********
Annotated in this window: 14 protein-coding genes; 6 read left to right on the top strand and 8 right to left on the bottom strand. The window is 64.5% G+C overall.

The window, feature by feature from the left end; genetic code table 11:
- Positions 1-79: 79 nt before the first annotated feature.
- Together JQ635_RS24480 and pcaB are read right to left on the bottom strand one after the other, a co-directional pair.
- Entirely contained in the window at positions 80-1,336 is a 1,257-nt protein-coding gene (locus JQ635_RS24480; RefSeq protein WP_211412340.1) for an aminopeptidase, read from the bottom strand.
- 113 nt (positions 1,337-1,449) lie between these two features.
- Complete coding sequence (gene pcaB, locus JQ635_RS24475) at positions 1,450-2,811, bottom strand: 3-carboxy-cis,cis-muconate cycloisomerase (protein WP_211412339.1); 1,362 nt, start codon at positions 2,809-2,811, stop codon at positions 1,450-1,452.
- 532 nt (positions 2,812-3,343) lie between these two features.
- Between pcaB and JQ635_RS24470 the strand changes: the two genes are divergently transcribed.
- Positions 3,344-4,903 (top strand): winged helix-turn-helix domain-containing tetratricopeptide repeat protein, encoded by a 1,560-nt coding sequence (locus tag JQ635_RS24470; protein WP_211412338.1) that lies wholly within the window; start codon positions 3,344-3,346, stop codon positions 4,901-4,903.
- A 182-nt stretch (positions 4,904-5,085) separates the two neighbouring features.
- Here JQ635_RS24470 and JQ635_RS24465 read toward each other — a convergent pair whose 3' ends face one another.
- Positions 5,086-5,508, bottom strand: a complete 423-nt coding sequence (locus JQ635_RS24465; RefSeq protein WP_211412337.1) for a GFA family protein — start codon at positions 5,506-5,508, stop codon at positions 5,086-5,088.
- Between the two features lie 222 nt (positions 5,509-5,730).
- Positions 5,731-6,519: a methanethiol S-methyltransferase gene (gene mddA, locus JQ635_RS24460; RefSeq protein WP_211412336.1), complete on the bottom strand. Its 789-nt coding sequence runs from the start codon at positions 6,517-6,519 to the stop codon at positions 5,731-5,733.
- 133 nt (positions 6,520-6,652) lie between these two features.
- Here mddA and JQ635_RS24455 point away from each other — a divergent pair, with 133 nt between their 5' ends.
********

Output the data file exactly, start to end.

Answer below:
Annotated in this window: 14 protein-coding genes; 6 read left to right on the top strand and 8 right to left on the bottom strand. The window is 64.5% G+C overall.

The window, feature by feature from the left end; genetic code table 11:
- Positions 1-79: 79 nt before the first annotated feature.
- Together JQ635_RS24480 and pcaB are read right to left on the bottom strand one after the other, a co-directional pair.
- Entirely contained in the window at positions 80-1,336 is a 1,257-nt protein-coding gene (locus JQ635_RS24480; RefSeq protein WP_211412340.1) for an aminopeptidase, read from the bottom strand.
- 113 nt (positions 1,337-1,449) lie between these two features.
- Complete coding sequence (gene pcaB, locus JQ635_RS24475) at positions 1,450-2,811, bottom strand: 3-carboxy-cis,cis-muconate cycloisomerase (protein WP_211412339.1); 1,362 nt, start codon at positions 2,809-2,811, stop codon at positions 1,450-1,452.
- 532 nt (positions 2,812-3,343) lie between these two features.
- Between pcaB and JQ635_RS24470 the strand changes: the two genes are divergently transcribed.
- Positions 3,344-4,903 (top strand): winged helix-turn-helix domain-containing tetratricopeptide repeat protein, encoded by a 1,560-nt coding sequence (locus tag JQ635_RS24470; protein WP_211412338.1) that lies wholly within the window; start codon positions 3,344-3,346, stop codon positions 4,901-4,903.
- A 182-nt stretch (positions 4,904-5,085) separates the two neighbouring features.
- Here JQ635_RS24470 and JQ635_RS24465 read toward each other — a convergent pair whose 3' ends face one another.
- Positions 5,086-5,508, bottom strand: a complete 423-nt coding sequence (locus JQ635_RS24465; RefSeq protein WP_211412337.1) for a GFA family protein — start codon at positions 5,506-5,508, stop codon at positions 5,086-5,088.
- Between the two features lie 222 nt (positions 5,509-5,730).
- Positions 5,731-6,519: a methanethiol S-methyltransferase gene (gene mddA, locus JQ635_RS24460; RefSeq protein WP_211412336.1), complete on the bottom strand. Its 789-nt coding sequence runs from the start codon at positions 6,517-6,519 to the stop codon at positions 5,731-5,733.
- 133 nt (positions 6,520-6,652) lie between these two features.
- Here mddA and JQ635_RS24455 point away from each other — a divergent pair, with 133 nt between their 5' ends.